Prime Minister John Key is tipping David Cunliffe to win the Labour leadership.
Mr Key has timed his departure to Europe next week to ensure he will get to face the new leader's first question time.
The results will be announced on Sunday a few hours after voting closes.
The House is in recess this week and resumes on September 17, the day Mr Key leaves.
He said at his post-Cabinet press conference yesterday he made sure he wouldn't be leaving until after the new leader's first day in the House and, asked who he believed would win, he said Mr Cunliffe.
Tonight's candidates meeting in Christchurch is the last for the three MPs contesting the vacancy, Mr Cunliffe, Grant Robertson and Shane Jones.
Last night's meeting was held in Blackball on the West Coast, the spiritual home of the union movement and Labour Party in New Zealand.
A 3 News poll last night suggested that the fact Mr Robertson is gay affects people's perceptions of his chances of winning an election.
When asked whether public opinion about his homosexuality affect his chances of becoming Prime Minister, 58.5 per cent said yes and 41.5 per cent said no.
Among Labour supporters in the poll, 48.3 per cent thought it would affect his chances.
Mr Robertson said the poll asked voters to read the minds of other New Zealanders and say what they think other people think.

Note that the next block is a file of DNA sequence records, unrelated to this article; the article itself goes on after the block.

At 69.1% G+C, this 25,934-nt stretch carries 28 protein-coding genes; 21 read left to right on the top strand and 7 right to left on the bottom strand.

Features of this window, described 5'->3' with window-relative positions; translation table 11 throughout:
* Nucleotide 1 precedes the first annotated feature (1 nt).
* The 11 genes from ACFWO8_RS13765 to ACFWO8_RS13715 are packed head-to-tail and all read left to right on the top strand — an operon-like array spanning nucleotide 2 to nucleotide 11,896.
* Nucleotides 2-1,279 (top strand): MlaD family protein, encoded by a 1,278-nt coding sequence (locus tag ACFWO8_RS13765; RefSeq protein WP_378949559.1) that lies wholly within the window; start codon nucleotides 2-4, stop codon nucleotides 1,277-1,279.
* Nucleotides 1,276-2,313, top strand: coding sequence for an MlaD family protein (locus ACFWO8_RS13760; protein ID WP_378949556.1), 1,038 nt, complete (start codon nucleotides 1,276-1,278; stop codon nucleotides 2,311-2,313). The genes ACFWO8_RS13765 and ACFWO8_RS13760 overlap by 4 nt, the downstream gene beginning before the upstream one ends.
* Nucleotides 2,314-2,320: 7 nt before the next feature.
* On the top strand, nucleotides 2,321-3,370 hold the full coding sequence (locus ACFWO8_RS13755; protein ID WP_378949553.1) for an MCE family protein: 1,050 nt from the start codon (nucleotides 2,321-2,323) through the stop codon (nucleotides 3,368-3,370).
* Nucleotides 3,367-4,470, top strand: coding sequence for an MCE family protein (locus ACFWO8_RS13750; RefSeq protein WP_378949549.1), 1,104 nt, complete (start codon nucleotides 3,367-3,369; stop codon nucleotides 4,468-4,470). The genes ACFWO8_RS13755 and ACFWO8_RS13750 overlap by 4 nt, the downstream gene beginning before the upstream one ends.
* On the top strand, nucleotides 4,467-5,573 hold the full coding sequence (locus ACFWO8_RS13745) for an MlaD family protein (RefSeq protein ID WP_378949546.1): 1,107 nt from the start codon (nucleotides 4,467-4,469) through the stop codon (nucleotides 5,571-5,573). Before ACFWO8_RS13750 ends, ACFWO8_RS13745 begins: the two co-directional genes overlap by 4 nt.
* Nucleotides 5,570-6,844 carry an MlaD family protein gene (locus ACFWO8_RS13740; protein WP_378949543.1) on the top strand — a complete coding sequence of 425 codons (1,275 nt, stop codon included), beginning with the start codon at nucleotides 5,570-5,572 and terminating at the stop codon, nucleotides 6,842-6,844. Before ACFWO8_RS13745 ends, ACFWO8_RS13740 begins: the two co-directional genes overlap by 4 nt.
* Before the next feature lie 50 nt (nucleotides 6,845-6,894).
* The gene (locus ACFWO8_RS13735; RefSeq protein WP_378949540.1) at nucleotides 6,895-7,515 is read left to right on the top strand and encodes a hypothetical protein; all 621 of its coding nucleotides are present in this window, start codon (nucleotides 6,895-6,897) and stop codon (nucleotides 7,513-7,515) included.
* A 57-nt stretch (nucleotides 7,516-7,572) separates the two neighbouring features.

"What I experience from people themselves is that they don't view this as an issue." When people were making their minds up, they believed the strongest leader would be the person who could show the best political judgment and lead Labour to victory.
"Yes there will be some people in our community for whom this is an issue and I say to them 'judge me on the policies I am putting forward and on the values of the Labour Party which I believe are the right ones for New Zealand'."
Mr Cunliffe has been ahead on all of the public opinion polls with Mr Jones second and Mr Robertson, the present deputy leader, third.
Four of the six smaller affiliated unions have recommended Mr Cunliffe, but none is insisting its delegates vote for him.
The two biggest unions, the Engineering Printing and Manufacturing Union and the Service and Food Workers Union, whose combined votes will make up just over 11 per cent of the total votes, are leaving it up to members and delegates to vote.
Mr Robertson said more service workers turned up at the Wellington meeting than any other. He was confident of their support and of good support from the EPMU as well.
Former Labour leader David Shearer resigned on August 22 after his core caucus supporters withdrew their confidence in him.
*Voting closes for the new Labour leader midday Sunday.
*The results will be announced a few hours afterwards.
*Prime Minister John Key has delayed his departure to Europe to face the new leader's first question time.